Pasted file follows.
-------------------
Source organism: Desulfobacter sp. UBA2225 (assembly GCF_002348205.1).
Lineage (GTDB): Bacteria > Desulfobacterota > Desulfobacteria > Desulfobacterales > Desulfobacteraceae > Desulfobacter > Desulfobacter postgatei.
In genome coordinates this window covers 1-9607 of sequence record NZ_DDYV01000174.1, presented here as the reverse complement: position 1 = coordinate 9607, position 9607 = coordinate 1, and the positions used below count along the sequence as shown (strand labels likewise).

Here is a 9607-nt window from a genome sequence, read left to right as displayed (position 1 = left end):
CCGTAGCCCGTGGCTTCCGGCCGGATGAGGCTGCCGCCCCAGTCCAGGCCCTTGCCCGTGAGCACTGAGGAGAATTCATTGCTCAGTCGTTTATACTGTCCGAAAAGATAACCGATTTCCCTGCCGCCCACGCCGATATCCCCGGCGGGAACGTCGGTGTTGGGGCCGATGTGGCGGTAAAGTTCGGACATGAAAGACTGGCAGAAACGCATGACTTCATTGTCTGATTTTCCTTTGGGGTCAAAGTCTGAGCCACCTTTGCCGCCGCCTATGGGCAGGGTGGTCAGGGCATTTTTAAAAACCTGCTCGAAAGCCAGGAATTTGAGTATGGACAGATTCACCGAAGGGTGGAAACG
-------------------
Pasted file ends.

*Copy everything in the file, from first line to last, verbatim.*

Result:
Source organism: Desulfobacter sp. UBA2225 (assembly GCF_002348205.1).
Lineage (GTDB): Bacteria > Desulfobacterota > Desulfobacteria > Desulfobacterales > Desulfobacteraceae > Desulfobacter > Desulfobacter postgatei.
In genome coordinates this window covers 1-9607 of sequence record NZ_DDYV01000174.1, presented here as the reverse complement: position 1 = coordinate 9607, position 9607 = coordinate 1, and the positions used below count along the sequence as shown (strand labels likewise).

Here is a 9607-nt window from a genome sequence, read left to right as displayed (position 1 = left end):
CCGTAGCCCGTGGCTTCCGGCCGGATGAGGCTGCCGCCCCAGTCCAGGCCCTTGCCCGTGAGCACTGAGGAGAATTCATTGCTCAGTCGTTTATACTGTCCGAAAAGATAACCGATTTCCCTGCCGCCCACGCCGATATCCCCGGCGGGAACGTCGGTGTTGGGGCCGATGTGGCGGTAAAGTTCGGACATGAAAGACTGGCAGAAACGCATGACTTCATTGTCTGATTTTCCTTTGGGGTCAAAGTCTGAGCCACCTTTGCCGCCGCCTATGGGCAGGGTGGTCAGGGCATTTTTAAAAACCTGCTCGAAAGCCAGGAATTTGAGTATGGACAGATTCACCGAAGGGTGGAAACG